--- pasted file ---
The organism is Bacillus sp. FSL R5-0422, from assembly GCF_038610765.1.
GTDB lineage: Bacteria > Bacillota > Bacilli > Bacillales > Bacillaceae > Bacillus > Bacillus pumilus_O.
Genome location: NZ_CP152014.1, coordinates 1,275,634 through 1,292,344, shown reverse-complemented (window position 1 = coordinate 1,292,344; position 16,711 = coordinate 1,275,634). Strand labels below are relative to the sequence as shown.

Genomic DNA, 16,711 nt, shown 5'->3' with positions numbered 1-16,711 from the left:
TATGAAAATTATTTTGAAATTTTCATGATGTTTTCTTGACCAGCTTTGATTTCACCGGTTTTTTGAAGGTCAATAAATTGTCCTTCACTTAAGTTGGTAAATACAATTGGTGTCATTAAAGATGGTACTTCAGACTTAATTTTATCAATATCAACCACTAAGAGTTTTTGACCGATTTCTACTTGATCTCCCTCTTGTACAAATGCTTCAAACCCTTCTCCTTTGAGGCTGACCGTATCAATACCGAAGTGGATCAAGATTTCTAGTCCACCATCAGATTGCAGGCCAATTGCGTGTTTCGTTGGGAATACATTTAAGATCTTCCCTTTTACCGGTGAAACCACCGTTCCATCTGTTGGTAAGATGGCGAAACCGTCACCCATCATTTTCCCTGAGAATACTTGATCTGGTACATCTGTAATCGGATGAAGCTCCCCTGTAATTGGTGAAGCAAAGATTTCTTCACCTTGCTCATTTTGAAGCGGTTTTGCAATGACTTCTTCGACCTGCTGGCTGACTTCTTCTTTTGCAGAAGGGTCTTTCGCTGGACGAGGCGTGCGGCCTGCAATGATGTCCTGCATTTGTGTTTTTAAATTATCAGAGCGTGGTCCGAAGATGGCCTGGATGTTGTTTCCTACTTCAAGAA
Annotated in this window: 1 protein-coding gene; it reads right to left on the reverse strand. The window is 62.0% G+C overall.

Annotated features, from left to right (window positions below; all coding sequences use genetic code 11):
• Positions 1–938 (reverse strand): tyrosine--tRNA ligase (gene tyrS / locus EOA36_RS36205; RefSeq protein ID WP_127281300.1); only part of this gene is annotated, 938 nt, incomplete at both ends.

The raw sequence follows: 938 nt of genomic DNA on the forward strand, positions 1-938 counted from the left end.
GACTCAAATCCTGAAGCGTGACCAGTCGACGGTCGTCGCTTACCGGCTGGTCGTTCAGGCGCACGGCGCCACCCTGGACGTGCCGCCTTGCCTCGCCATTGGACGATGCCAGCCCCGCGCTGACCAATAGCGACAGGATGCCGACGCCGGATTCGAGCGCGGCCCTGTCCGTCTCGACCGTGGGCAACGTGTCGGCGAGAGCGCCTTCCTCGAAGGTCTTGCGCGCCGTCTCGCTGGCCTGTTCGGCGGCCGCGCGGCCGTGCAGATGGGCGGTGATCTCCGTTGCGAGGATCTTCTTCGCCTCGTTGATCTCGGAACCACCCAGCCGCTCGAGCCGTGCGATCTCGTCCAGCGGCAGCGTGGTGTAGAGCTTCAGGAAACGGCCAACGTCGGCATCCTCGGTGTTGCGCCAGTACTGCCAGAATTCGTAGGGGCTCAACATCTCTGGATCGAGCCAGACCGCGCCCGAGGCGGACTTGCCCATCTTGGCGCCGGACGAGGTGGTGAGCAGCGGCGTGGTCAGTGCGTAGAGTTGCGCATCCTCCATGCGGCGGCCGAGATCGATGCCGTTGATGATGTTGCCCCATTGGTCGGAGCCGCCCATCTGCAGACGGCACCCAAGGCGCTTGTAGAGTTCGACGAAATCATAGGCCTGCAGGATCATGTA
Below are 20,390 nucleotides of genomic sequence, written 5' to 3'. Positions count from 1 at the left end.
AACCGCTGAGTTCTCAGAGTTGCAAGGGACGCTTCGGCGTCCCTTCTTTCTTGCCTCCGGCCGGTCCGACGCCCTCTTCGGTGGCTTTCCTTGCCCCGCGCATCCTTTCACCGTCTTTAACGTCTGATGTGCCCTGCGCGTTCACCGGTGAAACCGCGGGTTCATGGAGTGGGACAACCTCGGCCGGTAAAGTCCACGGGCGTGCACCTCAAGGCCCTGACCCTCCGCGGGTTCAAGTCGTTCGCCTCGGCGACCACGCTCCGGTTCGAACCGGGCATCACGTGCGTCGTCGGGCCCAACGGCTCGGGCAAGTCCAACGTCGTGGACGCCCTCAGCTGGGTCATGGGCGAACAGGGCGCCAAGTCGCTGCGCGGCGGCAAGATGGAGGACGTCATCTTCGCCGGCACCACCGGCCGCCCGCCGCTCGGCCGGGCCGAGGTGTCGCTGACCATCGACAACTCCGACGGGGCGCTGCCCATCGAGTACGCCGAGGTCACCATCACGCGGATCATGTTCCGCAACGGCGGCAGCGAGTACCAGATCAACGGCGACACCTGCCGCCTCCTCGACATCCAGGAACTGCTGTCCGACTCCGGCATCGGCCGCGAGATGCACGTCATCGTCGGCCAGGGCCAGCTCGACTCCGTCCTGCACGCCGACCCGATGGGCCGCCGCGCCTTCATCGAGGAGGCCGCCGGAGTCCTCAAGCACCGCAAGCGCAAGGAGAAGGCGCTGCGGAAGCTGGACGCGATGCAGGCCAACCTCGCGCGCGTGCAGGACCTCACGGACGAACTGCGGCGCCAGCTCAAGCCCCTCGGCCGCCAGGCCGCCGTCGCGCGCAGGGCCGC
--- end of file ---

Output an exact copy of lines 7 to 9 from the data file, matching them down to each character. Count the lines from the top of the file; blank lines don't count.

Annotated features, from left to right (window positions below; all coding sequences use genetic code 11):
• Positions 1–938 (reverse strand): tyrosine--tRNA ligase (gene tyrS / locus EOA36_RS36205; RefSeq protein ID WP_127281300.1); only part of this gene is annotated, 938 nt, incomplete at both ends.

The raw sequence follows: 938 nt of genomic DNA on the forward strand, positions 1-938 counted from the left end.